Congratulations on taking your first steps toward passive income from real estate! Before you do anything else, we recommend taking our free mini-course on passive income from rentals
Before getting into financing, it’s worth noting that investing out-of-state, especially as a first-time real estate investor, comes with challenges. In our passive income course, we recommend getting to know a neighborhood intimately before investing in it.
Because you live out of state, you’ll also probably need to hire a property manager. Just something to keep in mind.
The cheapest way to finance your initial property purchase(s) is by borrowing a mortgage against your primary residence. Be aware however that if you default, it’s your home that’s on the line, not the rental properties!
Alternatively, you could go the more traditional route of using investor purchase financing. For your first three or four properties, you can use conventional financing for investment properties, which typically requires 20-30% down. The interest rate will be higher than an owner-occupied homeowner mortgage, but lower than most alternative financing options.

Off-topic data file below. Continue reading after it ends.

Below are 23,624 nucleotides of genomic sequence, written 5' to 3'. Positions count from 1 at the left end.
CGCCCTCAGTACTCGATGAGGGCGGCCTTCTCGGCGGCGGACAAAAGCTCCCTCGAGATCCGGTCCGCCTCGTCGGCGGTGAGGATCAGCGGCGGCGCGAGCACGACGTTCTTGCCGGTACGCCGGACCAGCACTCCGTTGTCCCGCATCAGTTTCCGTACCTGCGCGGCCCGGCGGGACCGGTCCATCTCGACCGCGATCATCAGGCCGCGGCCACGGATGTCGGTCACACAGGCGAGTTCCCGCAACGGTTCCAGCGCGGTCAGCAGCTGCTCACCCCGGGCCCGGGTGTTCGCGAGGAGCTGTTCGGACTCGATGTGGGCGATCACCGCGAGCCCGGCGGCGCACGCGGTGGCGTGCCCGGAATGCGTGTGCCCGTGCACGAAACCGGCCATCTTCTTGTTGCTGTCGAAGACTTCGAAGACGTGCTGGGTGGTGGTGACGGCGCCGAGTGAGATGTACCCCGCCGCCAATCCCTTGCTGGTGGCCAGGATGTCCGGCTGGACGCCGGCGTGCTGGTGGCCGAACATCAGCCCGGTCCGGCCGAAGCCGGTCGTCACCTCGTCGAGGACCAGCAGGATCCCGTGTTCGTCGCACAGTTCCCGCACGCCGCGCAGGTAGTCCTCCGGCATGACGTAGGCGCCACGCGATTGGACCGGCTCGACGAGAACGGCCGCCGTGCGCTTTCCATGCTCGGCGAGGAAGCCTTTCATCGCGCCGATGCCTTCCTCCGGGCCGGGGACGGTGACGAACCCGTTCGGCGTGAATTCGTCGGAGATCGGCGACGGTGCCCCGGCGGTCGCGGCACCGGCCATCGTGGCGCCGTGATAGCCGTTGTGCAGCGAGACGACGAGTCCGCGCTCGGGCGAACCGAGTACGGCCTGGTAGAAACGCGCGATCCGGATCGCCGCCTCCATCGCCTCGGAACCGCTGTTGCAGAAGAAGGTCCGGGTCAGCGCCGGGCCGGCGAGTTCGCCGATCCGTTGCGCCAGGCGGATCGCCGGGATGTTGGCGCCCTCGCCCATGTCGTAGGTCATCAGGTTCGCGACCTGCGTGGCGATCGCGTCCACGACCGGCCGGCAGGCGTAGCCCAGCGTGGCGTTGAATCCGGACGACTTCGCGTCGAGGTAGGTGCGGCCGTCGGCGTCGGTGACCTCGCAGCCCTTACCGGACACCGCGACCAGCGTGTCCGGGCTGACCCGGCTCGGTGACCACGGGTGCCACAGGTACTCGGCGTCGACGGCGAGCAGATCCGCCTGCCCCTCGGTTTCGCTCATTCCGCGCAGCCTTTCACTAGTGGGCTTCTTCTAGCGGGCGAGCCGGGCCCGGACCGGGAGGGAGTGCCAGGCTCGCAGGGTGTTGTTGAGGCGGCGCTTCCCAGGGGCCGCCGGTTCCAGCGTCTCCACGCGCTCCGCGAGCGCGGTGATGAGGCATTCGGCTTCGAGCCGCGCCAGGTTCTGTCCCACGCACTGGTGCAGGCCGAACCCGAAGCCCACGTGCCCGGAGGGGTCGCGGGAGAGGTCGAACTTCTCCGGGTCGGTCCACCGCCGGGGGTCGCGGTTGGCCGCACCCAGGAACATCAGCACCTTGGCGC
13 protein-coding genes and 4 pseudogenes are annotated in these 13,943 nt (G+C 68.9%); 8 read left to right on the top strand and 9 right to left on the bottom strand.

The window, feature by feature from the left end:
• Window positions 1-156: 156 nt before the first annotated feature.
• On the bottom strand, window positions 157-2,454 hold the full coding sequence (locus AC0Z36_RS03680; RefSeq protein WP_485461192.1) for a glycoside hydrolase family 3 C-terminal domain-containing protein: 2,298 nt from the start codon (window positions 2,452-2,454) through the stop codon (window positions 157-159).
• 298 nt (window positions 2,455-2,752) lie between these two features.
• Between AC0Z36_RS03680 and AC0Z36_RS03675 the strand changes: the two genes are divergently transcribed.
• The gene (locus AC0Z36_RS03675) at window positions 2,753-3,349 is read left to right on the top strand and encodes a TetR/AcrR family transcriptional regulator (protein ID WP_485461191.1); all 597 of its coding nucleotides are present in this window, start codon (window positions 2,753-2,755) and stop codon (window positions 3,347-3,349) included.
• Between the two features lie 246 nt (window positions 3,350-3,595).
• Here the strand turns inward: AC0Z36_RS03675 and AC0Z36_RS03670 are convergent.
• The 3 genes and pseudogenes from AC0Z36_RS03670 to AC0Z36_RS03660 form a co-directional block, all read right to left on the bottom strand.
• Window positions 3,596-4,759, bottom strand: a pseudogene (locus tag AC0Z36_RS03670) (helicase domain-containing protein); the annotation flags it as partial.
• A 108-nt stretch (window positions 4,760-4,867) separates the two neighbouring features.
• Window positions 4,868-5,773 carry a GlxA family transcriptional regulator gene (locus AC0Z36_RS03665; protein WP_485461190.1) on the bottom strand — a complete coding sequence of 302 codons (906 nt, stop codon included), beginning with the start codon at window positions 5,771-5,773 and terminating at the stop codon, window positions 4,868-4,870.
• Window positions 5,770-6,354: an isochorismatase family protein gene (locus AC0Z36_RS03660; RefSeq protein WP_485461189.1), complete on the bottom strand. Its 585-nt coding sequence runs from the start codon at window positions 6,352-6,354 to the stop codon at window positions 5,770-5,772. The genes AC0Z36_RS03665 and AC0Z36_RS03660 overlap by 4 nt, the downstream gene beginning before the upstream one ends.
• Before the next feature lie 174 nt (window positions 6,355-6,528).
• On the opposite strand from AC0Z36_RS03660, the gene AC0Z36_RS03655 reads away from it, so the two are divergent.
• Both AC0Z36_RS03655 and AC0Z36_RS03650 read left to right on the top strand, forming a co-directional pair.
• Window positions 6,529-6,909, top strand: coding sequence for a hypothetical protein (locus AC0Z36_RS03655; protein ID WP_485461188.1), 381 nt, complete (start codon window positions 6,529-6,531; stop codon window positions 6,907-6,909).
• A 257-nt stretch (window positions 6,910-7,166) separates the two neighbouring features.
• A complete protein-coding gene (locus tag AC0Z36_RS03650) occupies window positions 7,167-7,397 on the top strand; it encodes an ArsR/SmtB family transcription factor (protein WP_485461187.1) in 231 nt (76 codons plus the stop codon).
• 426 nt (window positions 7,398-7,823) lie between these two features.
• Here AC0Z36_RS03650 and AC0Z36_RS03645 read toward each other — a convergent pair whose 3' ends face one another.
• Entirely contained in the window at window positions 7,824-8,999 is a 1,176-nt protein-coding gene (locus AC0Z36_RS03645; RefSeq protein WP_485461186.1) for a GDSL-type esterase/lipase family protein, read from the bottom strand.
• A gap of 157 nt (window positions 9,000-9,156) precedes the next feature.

If you buy properties that need repairs, you may need a hard money loan
After your first four properties, conventional financing becomes more difficult. Fannie Mae does have a program for landlords with 5-10 properties
, but it has strict guidelines. There’s a firm minimum credit score of 720, and down payments for single-family homes start at 25% (30% for 2-4 unit properties).
Crowdfunding and peer-to-peer loans
are another option. They are more expensive than conventional mortgages, but don’t have the same limitations on the number of mortgages you can carry.
Lastly, portfolio loans from local community banks are often your best option, after your first few mortgages.
LLCs – Good Protection or Unnecessary Complication?
Owning properties under a legal entity will make financing that much more difficult. Still, many community banks are willing to lend to LLCs, for loans they intend to keep in their own portfolios. They’ll make you sign a personal guarantee, heads up.
I personally believe that the protections of LLC ownership are rather flimsy and overstated. And they come with downsides: besides the extra wrinkles they add to your financing, they come with annual fees, and of course they complicate your accounting and tax return.
With that said, the benefits are greater when you share LLC ownership with a partner.
If you want to ask questions directly to an attorney, without breaking the bank, here’s where you can do so: